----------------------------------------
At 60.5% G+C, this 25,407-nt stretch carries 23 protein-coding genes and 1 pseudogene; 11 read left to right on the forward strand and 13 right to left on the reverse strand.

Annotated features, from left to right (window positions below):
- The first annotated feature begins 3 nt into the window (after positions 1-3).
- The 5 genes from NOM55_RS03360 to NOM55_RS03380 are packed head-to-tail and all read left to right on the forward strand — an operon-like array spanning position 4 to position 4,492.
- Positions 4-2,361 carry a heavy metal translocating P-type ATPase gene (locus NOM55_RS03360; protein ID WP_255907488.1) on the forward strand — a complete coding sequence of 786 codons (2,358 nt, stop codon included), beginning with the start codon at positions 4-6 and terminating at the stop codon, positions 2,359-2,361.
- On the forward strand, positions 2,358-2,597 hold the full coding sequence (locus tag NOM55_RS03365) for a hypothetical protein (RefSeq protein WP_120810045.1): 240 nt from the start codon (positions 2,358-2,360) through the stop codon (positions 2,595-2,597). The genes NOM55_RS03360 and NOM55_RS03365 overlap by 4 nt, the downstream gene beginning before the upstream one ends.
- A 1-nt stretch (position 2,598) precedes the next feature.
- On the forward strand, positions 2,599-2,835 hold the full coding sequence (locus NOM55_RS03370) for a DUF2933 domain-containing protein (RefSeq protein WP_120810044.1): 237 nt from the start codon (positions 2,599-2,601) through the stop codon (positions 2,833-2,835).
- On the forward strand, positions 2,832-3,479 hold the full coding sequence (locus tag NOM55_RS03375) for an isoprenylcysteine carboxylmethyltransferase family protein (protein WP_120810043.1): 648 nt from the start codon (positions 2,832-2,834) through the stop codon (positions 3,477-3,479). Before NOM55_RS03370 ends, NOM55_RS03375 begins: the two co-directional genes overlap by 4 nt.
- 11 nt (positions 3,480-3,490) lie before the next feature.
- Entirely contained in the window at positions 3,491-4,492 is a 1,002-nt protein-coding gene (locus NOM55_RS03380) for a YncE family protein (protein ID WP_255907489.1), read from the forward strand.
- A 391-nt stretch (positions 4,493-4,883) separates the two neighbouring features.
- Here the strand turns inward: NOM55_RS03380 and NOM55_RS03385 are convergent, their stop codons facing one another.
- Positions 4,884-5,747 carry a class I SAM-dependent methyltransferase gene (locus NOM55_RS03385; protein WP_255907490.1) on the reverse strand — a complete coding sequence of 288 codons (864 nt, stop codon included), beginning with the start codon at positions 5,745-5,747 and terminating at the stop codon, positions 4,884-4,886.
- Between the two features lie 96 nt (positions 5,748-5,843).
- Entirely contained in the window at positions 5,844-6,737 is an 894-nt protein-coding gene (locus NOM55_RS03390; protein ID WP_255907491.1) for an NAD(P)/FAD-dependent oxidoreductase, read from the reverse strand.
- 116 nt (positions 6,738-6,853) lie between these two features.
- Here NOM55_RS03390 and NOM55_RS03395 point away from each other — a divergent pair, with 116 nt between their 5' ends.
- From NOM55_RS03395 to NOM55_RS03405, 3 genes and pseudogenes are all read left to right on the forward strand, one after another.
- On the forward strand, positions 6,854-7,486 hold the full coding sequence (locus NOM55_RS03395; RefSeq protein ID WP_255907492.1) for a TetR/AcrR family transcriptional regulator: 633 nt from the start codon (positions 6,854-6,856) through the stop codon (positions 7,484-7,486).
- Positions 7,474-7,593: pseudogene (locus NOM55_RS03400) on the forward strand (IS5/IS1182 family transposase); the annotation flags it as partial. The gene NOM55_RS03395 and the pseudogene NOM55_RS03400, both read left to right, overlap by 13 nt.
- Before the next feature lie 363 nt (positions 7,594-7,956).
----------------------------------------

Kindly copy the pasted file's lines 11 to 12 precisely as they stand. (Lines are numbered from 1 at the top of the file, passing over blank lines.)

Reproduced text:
- Entirely contained in the window at positions 3,491-4,492 is a 1,002-nt protein-coding gene (locus NOM55_RS03380) for a YncE family protein (protein ID WP_255907489.1), read from the forward strand.
- A 391-nt stretch (positions 4,493-4,883) separates the two neighbouring features.